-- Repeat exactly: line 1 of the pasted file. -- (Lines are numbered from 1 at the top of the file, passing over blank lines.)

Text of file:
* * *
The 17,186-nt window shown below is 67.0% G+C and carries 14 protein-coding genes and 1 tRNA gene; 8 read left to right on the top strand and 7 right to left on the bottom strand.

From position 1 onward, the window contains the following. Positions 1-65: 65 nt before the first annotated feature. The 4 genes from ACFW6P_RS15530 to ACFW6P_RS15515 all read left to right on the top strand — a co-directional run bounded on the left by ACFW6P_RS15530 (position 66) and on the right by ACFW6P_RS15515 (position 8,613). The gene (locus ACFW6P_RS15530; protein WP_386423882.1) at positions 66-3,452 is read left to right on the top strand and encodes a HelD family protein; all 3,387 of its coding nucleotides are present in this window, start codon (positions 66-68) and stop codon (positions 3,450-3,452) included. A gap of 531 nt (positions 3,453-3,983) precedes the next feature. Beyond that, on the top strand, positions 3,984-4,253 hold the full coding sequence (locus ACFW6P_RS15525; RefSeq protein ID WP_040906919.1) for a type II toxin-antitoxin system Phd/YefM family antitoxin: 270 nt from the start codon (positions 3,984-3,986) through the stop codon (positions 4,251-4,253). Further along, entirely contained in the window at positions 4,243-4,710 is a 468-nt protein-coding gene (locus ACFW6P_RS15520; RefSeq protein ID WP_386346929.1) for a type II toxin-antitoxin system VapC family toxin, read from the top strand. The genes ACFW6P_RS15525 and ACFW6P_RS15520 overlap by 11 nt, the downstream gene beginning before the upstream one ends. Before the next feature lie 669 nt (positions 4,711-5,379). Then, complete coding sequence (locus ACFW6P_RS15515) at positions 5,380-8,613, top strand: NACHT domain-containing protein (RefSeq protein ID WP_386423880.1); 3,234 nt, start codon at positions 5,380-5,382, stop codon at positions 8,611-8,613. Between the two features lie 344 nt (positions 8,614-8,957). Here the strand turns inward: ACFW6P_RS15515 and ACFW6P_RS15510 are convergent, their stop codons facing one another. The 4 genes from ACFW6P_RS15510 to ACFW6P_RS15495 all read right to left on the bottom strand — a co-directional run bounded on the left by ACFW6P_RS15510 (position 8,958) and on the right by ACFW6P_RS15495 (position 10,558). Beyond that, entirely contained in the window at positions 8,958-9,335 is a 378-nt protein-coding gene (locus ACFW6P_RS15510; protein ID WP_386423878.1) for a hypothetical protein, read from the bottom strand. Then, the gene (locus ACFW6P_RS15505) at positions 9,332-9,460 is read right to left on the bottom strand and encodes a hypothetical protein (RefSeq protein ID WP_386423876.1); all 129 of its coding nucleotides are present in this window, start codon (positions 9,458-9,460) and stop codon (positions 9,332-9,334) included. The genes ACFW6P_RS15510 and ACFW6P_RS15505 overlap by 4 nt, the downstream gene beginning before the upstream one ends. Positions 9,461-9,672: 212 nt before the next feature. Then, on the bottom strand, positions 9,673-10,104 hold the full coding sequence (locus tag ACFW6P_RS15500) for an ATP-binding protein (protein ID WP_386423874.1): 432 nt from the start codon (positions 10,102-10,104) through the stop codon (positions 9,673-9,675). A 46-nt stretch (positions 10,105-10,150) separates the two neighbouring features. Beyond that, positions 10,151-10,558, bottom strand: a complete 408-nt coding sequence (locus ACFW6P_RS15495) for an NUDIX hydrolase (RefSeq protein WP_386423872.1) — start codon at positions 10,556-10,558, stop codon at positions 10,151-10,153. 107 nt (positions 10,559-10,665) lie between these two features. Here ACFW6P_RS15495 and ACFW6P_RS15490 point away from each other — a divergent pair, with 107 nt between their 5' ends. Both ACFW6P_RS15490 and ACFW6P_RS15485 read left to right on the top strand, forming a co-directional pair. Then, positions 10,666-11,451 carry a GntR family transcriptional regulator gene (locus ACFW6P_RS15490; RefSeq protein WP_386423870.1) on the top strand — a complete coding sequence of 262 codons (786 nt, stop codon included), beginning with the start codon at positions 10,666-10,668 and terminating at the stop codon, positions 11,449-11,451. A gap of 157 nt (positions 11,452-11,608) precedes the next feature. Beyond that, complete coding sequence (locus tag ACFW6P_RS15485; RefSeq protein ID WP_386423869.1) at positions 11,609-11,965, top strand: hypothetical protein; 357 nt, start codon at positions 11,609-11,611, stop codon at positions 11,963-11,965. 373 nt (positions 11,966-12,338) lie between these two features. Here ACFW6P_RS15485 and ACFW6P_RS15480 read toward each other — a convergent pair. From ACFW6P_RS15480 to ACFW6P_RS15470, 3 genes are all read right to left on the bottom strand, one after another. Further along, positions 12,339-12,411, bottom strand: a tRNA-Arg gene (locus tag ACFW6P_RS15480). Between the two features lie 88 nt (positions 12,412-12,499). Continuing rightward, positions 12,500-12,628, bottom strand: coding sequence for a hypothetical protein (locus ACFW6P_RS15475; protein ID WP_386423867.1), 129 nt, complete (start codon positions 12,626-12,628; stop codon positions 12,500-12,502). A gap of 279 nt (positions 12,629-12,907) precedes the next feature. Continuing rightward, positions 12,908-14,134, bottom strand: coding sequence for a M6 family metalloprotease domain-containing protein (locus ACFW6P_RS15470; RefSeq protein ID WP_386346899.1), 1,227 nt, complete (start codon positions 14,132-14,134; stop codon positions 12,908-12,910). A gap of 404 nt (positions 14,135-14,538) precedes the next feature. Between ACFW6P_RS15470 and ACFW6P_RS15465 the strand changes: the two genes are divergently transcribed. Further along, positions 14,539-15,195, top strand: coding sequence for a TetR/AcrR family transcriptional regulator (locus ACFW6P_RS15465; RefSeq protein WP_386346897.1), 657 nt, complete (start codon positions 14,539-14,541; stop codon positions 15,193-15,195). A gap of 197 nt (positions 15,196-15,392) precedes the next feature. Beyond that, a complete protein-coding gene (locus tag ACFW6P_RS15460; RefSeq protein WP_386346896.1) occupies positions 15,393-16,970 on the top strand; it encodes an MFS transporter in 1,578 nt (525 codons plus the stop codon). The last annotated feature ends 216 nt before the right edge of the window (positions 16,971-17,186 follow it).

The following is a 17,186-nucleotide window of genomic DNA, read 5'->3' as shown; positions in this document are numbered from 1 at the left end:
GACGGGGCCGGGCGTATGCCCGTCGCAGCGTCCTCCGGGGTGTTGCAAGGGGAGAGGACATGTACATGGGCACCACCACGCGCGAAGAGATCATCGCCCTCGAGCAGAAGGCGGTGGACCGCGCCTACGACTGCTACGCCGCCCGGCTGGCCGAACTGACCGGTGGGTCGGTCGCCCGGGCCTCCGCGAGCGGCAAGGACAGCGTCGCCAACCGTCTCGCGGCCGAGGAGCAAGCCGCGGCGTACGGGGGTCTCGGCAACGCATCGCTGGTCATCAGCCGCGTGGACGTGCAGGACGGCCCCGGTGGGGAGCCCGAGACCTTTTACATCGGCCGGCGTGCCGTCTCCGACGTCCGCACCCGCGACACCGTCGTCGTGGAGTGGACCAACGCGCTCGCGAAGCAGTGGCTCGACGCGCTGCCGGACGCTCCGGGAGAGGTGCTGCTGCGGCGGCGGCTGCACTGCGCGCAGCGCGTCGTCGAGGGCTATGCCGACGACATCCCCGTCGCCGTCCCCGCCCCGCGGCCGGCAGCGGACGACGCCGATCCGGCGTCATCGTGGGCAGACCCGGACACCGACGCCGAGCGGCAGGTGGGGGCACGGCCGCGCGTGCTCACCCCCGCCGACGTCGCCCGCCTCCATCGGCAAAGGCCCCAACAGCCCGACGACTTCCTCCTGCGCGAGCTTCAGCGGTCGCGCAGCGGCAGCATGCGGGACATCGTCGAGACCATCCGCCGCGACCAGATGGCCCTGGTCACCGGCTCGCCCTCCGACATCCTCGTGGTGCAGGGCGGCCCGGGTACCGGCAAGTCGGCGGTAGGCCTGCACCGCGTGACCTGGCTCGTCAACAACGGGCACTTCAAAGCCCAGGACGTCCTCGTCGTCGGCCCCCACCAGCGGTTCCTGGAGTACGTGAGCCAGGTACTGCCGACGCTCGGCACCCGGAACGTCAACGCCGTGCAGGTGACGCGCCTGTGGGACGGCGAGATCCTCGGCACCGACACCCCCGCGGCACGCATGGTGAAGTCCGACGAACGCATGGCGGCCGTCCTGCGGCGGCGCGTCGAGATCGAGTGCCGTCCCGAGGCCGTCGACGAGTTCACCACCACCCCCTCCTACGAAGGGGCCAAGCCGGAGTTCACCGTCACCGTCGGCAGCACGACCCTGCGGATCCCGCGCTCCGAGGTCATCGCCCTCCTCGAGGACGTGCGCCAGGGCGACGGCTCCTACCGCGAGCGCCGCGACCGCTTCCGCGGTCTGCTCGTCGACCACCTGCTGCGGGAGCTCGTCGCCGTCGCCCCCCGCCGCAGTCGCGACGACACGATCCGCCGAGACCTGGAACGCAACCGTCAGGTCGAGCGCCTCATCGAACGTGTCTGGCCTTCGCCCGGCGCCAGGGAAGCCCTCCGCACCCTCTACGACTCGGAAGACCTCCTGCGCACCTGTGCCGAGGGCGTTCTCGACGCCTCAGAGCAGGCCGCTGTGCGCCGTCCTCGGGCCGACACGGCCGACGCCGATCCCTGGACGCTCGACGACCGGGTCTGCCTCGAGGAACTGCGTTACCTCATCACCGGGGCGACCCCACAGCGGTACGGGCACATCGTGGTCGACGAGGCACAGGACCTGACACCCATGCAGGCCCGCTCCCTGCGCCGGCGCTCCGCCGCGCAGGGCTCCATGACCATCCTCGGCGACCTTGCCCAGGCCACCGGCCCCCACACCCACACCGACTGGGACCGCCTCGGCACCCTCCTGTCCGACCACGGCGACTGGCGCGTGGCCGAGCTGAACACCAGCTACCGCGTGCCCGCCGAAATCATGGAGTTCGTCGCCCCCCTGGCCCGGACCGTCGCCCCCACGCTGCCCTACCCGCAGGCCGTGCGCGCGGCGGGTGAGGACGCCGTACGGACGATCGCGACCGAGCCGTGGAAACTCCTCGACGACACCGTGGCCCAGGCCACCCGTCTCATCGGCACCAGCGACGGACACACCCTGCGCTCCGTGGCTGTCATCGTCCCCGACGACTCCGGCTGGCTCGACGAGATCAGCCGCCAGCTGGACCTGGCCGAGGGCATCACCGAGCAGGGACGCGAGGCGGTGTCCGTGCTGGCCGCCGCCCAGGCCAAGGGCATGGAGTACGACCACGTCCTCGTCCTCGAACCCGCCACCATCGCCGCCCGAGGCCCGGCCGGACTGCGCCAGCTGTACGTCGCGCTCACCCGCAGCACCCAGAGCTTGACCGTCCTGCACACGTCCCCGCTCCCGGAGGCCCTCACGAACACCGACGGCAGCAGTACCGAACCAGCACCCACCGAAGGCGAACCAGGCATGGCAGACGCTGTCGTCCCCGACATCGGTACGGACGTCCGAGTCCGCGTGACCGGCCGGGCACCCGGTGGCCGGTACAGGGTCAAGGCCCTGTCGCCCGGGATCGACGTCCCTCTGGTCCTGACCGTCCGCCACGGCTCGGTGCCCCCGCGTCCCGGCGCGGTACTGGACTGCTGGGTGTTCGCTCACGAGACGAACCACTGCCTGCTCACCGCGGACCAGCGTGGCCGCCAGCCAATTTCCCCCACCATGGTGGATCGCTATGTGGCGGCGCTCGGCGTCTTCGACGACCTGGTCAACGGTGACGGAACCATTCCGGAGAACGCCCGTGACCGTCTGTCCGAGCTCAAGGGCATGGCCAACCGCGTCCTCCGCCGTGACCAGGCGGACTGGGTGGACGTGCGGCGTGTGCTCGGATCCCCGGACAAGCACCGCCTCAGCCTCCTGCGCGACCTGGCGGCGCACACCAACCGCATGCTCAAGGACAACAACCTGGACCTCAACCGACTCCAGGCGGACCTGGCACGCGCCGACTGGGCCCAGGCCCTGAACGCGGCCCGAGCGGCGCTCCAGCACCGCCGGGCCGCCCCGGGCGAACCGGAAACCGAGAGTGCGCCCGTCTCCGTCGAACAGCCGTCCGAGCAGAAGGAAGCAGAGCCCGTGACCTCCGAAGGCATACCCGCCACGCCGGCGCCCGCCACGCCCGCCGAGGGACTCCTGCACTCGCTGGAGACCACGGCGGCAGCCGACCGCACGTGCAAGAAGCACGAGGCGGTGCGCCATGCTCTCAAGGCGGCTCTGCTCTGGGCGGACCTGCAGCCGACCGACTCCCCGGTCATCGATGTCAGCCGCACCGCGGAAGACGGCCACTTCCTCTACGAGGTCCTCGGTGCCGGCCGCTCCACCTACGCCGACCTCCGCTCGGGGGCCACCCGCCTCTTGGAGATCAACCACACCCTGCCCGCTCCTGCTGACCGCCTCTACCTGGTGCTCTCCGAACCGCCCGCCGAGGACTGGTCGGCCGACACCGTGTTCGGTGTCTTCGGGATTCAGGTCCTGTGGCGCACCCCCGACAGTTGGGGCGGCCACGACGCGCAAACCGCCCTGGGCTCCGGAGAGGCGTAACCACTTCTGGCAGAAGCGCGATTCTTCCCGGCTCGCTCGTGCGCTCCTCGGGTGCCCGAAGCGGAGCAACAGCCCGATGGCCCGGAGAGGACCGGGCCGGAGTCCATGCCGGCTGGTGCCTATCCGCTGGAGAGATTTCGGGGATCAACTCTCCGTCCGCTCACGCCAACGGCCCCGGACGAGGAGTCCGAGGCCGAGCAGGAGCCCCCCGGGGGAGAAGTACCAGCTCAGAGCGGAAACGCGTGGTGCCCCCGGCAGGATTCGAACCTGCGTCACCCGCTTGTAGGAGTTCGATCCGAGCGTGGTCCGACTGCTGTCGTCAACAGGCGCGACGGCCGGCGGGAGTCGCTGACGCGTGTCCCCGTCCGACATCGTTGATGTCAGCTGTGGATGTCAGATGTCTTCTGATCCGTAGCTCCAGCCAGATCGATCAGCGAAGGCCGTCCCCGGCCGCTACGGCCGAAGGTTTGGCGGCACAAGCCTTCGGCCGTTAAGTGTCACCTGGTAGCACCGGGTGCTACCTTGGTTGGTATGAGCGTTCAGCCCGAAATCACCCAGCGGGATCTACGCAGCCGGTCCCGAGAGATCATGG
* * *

The 17,186-nt window shown below is 67.0% G+C and carries 14 protein-coding genes and 1 tRNA gene; 8 read left to right on the top strand and 7 right to left on the bottom strand.